Toyota's dual-cab dominance is almost a given at this point, with the HiLux having topped the ute sales race for what seems like forever. In fact, the only vehicle that has been able to come close is the Ford Ranger, with its Raptor halo model especially stealing headlines (and tough points) from its Japanese arch rival.
But things are about to get interesting. While the Ranger's most powerful engine - the 157kW/500Nm,2.0-litre bi-turbo diesel that lives in the Raptor - always had the HiLux covered, the Toyota has played catchup, with a recent overhaul upping the Japanese model's grunt to 150kW and 500Nm.
It means the country's best-selling utes make about the same power, and so are about evenly matched, the Raptor's off-road credentials aside. But that is set to change late this year (or early next), with a new Ford Ranger coming, and one that delivers more than the mere engine tune that arrived with the new HiLux.
In fact, we're expecting a new diesel V6 to appear - 3.0-litre turbo-diesel - that is expected to produce a HiLux-shading 185kW and 600Nm. A petrol V6 is also expected, with the 2.7-litre twin-turbo unit good for 230kW and 540Nm. In fact, the current top-spec bi-turbo engine could become the entry point to the Ranger's power story, rather than the halo.
And that's before we even get to the Raptor, which should adopt the diesel V6, with the brand promising "there are a lot of people who care intimately about this car, and they want it to be better, and it will be better".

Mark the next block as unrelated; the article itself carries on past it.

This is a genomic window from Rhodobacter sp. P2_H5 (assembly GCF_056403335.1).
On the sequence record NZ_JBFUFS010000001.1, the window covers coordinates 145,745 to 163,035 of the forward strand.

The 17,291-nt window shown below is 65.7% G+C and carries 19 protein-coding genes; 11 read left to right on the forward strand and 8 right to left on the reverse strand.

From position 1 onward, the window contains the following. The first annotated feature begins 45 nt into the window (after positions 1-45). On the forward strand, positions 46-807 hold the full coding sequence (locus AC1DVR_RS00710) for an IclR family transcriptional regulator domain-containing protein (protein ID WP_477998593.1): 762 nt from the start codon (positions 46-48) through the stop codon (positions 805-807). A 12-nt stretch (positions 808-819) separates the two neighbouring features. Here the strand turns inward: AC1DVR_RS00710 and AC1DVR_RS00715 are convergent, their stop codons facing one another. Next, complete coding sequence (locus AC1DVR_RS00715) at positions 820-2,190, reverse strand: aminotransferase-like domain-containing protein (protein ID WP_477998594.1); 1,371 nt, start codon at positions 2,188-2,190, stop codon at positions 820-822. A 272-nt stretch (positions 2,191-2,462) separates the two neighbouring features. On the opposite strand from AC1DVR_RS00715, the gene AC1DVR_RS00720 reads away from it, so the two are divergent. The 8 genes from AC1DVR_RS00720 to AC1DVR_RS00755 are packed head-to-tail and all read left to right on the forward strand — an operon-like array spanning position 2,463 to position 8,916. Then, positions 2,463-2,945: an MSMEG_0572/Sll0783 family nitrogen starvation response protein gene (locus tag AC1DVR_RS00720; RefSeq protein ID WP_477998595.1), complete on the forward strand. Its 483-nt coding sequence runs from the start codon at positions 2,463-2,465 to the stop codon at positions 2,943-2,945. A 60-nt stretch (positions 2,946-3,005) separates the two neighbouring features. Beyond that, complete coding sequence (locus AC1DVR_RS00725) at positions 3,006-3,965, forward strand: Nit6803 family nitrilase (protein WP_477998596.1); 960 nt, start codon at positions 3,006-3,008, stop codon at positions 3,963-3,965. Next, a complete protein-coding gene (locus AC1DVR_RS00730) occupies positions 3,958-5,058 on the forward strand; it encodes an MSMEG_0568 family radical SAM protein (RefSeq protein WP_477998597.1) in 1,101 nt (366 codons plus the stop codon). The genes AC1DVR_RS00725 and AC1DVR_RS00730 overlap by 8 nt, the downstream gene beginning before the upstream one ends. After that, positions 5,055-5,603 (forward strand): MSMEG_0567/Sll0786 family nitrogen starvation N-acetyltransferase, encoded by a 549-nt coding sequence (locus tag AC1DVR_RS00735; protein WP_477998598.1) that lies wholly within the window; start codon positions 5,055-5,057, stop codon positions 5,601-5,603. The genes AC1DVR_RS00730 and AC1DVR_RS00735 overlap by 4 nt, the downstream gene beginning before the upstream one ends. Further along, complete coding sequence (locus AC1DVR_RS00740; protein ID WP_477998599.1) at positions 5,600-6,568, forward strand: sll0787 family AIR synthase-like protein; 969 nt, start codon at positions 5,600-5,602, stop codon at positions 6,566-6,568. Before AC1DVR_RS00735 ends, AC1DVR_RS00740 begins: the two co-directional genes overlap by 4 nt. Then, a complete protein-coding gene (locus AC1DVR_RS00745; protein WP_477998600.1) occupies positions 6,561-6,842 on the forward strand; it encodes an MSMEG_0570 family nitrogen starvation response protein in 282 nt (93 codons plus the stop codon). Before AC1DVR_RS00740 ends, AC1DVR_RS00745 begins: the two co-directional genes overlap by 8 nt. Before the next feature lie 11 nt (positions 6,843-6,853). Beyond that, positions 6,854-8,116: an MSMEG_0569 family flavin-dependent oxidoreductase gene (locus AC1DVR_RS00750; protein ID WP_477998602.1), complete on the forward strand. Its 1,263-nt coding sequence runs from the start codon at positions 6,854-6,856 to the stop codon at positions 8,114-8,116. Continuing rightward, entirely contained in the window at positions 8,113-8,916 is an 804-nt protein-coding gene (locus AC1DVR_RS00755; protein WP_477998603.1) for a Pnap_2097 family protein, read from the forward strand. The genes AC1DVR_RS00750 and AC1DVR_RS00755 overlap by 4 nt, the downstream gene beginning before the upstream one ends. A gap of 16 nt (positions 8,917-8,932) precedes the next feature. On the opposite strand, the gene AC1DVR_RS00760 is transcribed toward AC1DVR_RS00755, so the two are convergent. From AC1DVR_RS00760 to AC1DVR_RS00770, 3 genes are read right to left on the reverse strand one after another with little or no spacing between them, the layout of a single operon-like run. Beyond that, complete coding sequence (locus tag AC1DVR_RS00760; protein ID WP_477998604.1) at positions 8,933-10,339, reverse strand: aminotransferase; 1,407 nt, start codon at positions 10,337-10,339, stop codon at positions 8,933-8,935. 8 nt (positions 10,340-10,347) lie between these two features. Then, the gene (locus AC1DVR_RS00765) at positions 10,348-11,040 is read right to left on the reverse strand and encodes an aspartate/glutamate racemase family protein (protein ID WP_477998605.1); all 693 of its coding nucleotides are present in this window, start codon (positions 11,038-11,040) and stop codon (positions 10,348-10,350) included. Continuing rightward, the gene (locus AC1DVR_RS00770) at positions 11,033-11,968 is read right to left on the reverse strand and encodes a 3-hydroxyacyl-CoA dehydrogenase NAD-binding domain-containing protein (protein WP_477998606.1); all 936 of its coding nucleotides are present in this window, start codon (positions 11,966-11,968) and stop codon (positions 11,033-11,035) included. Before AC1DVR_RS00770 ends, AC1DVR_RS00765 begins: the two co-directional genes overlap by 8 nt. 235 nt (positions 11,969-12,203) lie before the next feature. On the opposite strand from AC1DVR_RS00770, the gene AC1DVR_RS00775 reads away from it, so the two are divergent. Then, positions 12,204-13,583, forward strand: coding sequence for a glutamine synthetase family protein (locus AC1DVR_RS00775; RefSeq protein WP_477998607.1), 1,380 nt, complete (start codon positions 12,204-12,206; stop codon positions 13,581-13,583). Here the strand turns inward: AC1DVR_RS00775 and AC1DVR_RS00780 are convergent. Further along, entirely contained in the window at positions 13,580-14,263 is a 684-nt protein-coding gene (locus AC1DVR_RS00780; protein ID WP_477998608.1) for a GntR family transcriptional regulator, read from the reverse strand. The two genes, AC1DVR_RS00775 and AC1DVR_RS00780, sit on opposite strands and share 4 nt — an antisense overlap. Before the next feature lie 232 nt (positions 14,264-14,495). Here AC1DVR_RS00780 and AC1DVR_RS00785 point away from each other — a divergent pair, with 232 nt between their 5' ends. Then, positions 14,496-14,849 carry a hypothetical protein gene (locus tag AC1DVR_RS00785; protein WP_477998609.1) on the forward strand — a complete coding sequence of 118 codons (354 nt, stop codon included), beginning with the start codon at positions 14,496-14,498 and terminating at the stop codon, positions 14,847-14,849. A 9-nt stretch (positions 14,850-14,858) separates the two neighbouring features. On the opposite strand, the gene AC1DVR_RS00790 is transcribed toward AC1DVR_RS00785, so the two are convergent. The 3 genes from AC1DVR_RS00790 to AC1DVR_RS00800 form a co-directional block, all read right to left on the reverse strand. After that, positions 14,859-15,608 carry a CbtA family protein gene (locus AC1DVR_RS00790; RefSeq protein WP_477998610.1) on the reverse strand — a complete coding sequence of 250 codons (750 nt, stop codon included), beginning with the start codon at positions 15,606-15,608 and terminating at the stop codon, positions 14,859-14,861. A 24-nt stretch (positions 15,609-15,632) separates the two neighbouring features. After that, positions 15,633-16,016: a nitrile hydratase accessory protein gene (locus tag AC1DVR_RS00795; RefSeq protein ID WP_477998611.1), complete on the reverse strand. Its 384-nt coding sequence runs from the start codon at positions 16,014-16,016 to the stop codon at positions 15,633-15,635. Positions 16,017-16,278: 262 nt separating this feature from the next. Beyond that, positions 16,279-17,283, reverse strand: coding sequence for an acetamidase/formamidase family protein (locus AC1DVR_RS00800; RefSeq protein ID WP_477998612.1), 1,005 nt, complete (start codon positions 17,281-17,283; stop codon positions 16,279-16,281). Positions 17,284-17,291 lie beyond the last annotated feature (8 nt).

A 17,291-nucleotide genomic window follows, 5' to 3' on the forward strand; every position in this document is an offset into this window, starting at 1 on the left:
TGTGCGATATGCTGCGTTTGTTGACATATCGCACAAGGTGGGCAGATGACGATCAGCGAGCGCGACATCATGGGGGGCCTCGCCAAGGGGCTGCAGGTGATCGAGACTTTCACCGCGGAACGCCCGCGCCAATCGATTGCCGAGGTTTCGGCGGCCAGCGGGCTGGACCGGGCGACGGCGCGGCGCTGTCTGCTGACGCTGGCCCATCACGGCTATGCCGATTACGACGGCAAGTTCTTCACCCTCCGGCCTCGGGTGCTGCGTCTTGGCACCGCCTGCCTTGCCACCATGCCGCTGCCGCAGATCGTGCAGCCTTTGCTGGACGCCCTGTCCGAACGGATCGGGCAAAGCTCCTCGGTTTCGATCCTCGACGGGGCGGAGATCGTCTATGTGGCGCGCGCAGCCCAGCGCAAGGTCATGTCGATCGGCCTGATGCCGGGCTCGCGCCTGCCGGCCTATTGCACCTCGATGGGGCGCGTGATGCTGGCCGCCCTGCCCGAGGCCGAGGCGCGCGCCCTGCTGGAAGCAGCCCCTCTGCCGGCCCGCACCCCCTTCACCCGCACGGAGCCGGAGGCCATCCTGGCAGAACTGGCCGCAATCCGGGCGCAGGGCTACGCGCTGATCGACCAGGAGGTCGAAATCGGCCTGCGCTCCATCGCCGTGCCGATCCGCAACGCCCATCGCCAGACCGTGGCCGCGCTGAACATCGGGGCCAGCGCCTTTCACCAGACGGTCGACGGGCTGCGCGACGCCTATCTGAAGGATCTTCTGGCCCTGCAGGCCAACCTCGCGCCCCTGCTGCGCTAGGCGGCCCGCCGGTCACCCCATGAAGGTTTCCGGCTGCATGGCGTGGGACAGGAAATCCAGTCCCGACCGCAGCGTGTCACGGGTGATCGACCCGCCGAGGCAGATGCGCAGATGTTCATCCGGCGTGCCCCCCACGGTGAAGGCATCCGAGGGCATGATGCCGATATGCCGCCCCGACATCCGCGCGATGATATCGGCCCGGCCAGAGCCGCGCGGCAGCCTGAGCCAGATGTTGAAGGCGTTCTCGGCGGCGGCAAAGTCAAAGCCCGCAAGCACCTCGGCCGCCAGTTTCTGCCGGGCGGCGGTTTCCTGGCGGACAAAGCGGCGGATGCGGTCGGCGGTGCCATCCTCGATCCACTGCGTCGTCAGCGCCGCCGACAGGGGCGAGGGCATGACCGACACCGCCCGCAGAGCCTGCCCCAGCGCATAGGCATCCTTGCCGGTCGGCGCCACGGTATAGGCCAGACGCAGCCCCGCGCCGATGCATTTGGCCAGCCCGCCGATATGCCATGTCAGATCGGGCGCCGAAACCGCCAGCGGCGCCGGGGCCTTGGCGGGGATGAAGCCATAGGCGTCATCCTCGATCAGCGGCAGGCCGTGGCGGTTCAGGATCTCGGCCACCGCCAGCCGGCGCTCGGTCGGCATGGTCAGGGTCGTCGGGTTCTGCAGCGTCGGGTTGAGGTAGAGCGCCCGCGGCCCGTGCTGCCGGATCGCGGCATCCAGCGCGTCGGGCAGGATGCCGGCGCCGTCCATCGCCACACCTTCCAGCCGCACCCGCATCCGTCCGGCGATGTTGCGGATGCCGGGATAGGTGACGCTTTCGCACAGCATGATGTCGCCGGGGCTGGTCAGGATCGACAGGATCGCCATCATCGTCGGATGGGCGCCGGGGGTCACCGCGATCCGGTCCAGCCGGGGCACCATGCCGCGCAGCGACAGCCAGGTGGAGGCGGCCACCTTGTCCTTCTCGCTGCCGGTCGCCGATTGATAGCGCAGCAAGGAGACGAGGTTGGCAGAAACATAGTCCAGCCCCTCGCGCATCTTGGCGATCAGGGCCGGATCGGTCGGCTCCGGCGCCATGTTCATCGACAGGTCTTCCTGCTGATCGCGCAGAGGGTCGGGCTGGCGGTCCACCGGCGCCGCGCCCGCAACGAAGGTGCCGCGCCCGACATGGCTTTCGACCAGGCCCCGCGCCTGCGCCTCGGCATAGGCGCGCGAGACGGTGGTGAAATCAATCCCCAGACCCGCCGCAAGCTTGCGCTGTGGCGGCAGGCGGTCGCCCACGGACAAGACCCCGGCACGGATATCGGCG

And that puts Toyota in a tough place. Having just overhauled its major model, the brand is expected to essentially leave it untouched until an all-new model arrives, around (or just after) 2023.
With the new model should come the GR HiLux - a credible Raptor rival at last - which is expected to adopt the six-cylinder diesel set to find a home in the new LandCruiser 300 Series.
Toyota has long said it is waiting for a "big diesel" to power its GR HiLux, and it will finally have one at its disposal, wth the brand's executives promising a new 3.3-litre six-cylinder diesel will outperform the current diesel V8 used in the LandCruiser 200 Series, which should mean outputs in excess of 200kW and 650Nm. And that means huge grunt for a GR HiLux.
The real question, though, is with Ford to steal at least a year, and maybe two or more, of V6 diesel sales before the new HiLux arrives, will Toyota's delay force it to lose its grip on the dual-cab dominance it's enjoyed in Australia for so long?